Restatement second of torts 302 cmt a 302b cmt a the

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Unformatted text preview: r 12. According to the amended complaint, based on that information, Moses new or should have known that Woodlard was not fit to provide child care, but failed to warn the mother of that danger. Unaware of Woodlard’s criminal background, the mother entrusted K.M. to him over a 93 three month period. During that time, Woodlard sexually abused K.M. on at least two occasions. The trial court granted Publix’s motion to dismiss with prejudice, holding that (1) Publix owed K.M. no duty, common law or otherwise, and (2) “[t]he employees involved in this case . . . have rights to engage in relationships and to be left alone that are guaranteed by the Florida Constitution and the United States Constitution.” Whether the allegations of a complaint are sufficient to state a cause of action is a question of law. See Siegle v. Progressive Consumers Ins. Co., 819 So. 2d 732, 734 (Fla. 2002). It follows that this court applies a de novo standard of review to an order dismissing a complaint for - 2 failure to state a cause of action; we must accept the allegations of the complaint as true, but do not defer to the trial court’s conclusions regarding the legal sufficiency of the allegations. Id. at 734-35. K.M. contends that this case falls under section 302B of the Restatement (Second) of Torts (1964), which provides, in pertinent part, that an “omission may be negligent if the actor realizes or should realize that it involves an unreasonable risk of harm to another through the conduct of . . . a third person which is intended to cause harm, even though such conduct is criminal.” However, the section 302B negligence standard applies only if the actor is under a duty to avoid the unreasonable risk. “The duties of one who omits to act are . . . in general confined to situations where there is a special relation between the actor and the other which gives rise to the duty.” RESTATEMENT (SECOND) OF TORTS §§ 302 cmt. a, 302B cmt. a. The general rule is that a party has...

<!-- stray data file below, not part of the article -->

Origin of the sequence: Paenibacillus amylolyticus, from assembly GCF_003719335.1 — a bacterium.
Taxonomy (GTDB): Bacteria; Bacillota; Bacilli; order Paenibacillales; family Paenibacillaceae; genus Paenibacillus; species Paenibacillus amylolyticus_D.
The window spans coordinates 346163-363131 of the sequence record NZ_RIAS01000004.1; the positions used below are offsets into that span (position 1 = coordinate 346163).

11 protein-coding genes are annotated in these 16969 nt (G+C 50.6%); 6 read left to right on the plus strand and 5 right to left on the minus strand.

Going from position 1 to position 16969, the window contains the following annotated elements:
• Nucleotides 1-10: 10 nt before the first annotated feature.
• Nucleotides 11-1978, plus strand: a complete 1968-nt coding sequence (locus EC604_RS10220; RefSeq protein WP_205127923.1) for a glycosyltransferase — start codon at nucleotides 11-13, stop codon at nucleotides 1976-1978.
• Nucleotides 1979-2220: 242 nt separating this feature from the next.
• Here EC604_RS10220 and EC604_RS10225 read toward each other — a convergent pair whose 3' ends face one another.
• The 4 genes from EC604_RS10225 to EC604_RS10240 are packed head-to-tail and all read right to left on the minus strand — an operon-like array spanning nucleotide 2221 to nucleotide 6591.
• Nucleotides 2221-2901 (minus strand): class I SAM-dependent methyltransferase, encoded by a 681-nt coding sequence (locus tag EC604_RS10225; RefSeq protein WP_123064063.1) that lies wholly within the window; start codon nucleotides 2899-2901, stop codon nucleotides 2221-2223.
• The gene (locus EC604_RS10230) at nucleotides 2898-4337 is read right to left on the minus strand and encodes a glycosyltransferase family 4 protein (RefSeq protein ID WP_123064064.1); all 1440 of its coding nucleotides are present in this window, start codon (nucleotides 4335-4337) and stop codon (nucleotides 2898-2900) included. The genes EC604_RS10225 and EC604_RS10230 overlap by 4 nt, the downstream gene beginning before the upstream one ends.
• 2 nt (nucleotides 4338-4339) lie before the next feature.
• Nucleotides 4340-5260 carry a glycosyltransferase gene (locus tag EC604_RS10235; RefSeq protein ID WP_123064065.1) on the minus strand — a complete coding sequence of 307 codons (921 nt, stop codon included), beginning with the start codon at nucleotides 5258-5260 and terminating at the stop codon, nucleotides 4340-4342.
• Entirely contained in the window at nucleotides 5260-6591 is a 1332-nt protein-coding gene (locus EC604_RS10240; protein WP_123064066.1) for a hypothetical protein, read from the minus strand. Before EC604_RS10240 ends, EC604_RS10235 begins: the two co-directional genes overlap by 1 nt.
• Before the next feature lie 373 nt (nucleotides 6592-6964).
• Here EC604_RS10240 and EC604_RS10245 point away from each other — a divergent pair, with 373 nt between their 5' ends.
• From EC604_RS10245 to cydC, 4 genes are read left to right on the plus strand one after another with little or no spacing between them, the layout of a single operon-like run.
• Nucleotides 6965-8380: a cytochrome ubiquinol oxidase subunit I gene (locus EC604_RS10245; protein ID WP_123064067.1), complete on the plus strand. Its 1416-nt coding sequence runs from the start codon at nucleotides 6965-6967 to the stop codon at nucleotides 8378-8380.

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This note was uploaded on 09/30/2012 for the course ENC 102 taught by Professor Deria during the Spring '08 term at FIU.

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